“Go on,” we were told. “Mix with the guys. Sit on their beds. Be friendly.”
I smiled and spoke to a few. Most were so drugged they could barely respond.
As I walked from bed to bed, I saw depressions in the blankets were one or both legs were missing. I was afraid to sit anywhere.
I spotted one bed that looked intact. Its occupant looked like a young kid. Fifteen or sixteen, at best. I wondered if he’d lied about his age to enlist. He was skinny, with wispy red hair, translucent white skin covered with freckles, pale green eyes. I sat down.
“Where are you from, soldier?” I asked, as per instructions.
“Ah’m from Kentucky.” He stopped. Stared. Seemed to be studying me.
Suddenly he reached out and grabbed my hand.
“Ma’am? Can you help me? My first week here ah got malaria out there in the Delta, so they put me in the hospital. Soon’s ah could walk they sent me back out but ah got malaria again so ah ended up in the hospital. They been sending me back and forth for almost a year. But the malaria won’t go away. Ah’m sick, ma’am. Real sick.”
He paused. His pale eyes flickered. A spasm shook his entire body.
“Ma’am?” he wailed, gripping my hand with surprising strength. “Why won’t they let me go home?”
I had no answer. I stayed with him until he’d relaxed his grip. He turned away and closed his eyes.
I hoped my visit had given him a moment of comfort.
I felt helpless. Stupid. Futile.
Suddenly I heard shouting from halfway down the ward. Several orderlies were running towards a bed where a man thrashed and screamed like an animal being slaughtered. The orderlies jumped on him, trying to hold him down while shouting and hitting him. I was horrified.
After a few minutes the screaming and pounding stopped.
“What was that?” I asked the nearest orderly.
“Don’t mean nothin’,” he said. “Just another guy thinks he’s back in combat. Happens all the time.”
I tried to stick it out, but I was too upset.
I had to excuse myself from the rest of the visit.
A few days later we flew to an isolated base on a mountaintop in the Central Highlands. The landing was hair-raising. We thumped and jittered over huge potholes and uneven terrain that served as a runway. Looking out the window, I spotted the wreckage of several airplanes.
“This runway is actually too short for this type of plane,” our liaison officer said. Now you tell me?
That day we gave two shows, the last at twilight. From the scaffold-like stage I saw a tall column of black smoke, curling in the distance. What was that?
“A plane blew up during takeoff,” we were told. “It happens sometimes.”
There was a noticeable darkening of mood from everyone, soldier and performer alike. We ate a somber dinner in the Officers’ Club; then went to the non-coms club to socialize with the men.
I sat in a quiet corner, sipping a coke. Hanging on the wall I saw a dark wooden crossbow and a quiver made of tree bark. The non-lethal ends of the arrows were fitted with pieces of bamboo.
“Are you admiring the crossbow?” a male voice asked.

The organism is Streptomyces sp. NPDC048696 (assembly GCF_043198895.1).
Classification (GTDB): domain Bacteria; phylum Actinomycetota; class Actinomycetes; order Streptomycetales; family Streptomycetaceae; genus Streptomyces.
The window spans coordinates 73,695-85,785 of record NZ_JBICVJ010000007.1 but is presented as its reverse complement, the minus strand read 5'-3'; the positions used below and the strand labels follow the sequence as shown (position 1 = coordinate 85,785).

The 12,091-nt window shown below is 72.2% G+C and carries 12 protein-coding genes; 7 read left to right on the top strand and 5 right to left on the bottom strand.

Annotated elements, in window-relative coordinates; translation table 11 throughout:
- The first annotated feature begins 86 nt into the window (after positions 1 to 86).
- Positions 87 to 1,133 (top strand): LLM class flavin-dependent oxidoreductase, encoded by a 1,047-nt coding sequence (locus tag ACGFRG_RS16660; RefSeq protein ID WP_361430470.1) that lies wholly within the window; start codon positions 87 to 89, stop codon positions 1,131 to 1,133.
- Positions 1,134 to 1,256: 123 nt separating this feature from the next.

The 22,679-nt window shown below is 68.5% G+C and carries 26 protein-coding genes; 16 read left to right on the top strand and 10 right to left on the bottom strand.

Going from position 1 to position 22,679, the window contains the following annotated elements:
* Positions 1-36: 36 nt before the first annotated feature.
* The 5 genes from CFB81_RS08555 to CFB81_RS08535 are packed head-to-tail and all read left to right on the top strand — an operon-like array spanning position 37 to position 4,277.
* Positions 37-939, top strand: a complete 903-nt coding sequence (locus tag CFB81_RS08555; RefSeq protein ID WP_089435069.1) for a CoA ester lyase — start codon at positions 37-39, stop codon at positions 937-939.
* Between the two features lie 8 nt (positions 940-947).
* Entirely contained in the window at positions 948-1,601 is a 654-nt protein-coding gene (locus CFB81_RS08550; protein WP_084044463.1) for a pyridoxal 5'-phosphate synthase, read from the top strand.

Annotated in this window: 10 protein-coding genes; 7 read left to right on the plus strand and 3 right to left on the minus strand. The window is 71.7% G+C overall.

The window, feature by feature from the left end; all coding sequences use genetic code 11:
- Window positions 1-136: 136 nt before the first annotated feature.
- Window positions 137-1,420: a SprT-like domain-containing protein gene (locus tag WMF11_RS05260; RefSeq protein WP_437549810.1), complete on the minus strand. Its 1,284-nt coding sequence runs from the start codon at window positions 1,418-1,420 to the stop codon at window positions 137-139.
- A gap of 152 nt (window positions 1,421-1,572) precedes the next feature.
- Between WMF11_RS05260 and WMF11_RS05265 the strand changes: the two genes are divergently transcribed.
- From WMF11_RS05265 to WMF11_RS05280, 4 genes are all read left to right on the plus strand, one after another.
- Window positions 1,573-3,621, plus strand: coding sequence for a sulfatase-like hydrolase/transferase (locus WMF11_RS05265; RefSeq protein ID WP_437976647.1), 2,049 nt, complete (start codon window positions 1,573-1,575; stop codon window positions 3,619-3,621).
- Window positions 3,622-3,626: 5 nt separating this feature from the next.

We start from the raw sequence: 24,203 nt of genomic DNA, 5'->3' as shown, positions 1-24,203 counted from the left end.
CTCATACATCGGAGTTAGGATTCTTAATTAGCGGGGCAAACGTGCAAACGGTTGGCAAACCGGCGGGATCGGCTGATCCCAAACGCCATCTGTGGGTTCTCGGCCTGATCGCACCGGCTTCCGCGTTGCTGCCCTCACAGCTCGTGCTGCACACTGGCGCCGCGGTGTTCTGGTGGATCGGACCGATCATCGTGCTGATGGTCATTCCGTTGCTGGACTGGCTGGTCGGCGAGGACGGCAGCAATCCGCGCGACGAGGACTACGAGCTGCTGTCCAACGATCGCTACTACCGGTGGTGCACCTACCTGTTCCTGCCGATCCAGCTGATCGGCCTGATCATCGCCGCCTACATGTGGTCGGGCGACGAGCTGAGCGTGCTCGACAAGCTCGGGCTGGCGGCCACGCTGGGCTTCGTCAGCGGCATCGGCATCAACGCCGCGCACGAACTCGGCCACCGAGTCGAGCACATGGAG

I looked up. A middle-aged staff sergeant was standing near the crossbow.
“I like bows and arrows,” I said. “Ever since I was a kid and fell in love with Robin Hood.”
“Kinda unusual for a girl,” he said. “Mind if I join you?”
“I’d like that,” I said. The guy had a quiet, reflective energy that struck me as unusual in a non-com officer.
“Where are you from?” I asked, the requisite opening question.
“Oklahoma. And you?”
“New York.” I smiled, thinking of home. “How long have you been over here?”
“Several years,” he said. “I re-enlisted. This is my third tour of duty.”
I didn’t know whether to be impressed or to feel sorry for him.
“Do you have a family?” I asked, trying to stick to the suggested subjects.
“Divorced. Two kids. It’s tough on them when you’re away so long. Especially when you’re working in the interior.” He paused. Gave me a quizzical look, as if wondering how much to tell me. I must have passed inspection, since he went on talking.
“I was a Green Beret,” he said. “I lived with a tribe of Montagnards for several months. That’s what the French called the non-Vietnamese. That crossbow was given to me by their chief.”
We continued talking for most of the evening. Mostly he spoke about his life in Vietnam, his concern that the Viet Cong were more entrenched than ever, that we didn’t seem to be winning the “hearts and minds” of the Vietnamese people. When I looked around, I saw that many of our group had left.
“I should be going soon,” I told him.
“Wait a minute,” he said. “I’d like to show you something.”
He removed the crossbow and quiver from the wall.
“Would you believe this very crossbow shot down a Huey?”
“They shot down a helicopter with that?”
“You bet. Went right through the fuselage and killed the pilot. It takes two men: one to hold it while the other shoots. They have bigger ones for four men that shoot down full-size choppers. They make everything by hand – bow, quiver, and arrows.” He pulled out a single arrow.
“See this? The tip is dipped in poison, in case the enemy is still alive. It’s a highly effective weapon.” He paused, as if weighing the crossbow in his hands
“Here,” he said, handing it me. “I’d like you to have this.”
“Oh, no,” I protested. “I can’t take it. It was given to you by a Montagnard chief.”
“Yes. As a gift of friendship.”
“This is the first time since I’ve been in this country that I’ve felt like a human being. Like – someone’s friend. I want you to have it.” He handed me the bow and quiver.
“I don’t know how to thank you.”
“Consider it a gift of friendship, from me to you. And besides…”
“I don’t know if I’ll make it back. But you will.”
He smiled. “Take good care of it. And be careful of the arrows. They might still be poisonous.”
“I’ll be careful,” I said, fighting back tears.
“Well, goodbye.” He kissed me lightly on the cheek and left.
I carried the crossbow and arrows throughout Vietnam and onto the plane that brought me home.
It hangs on my wall today.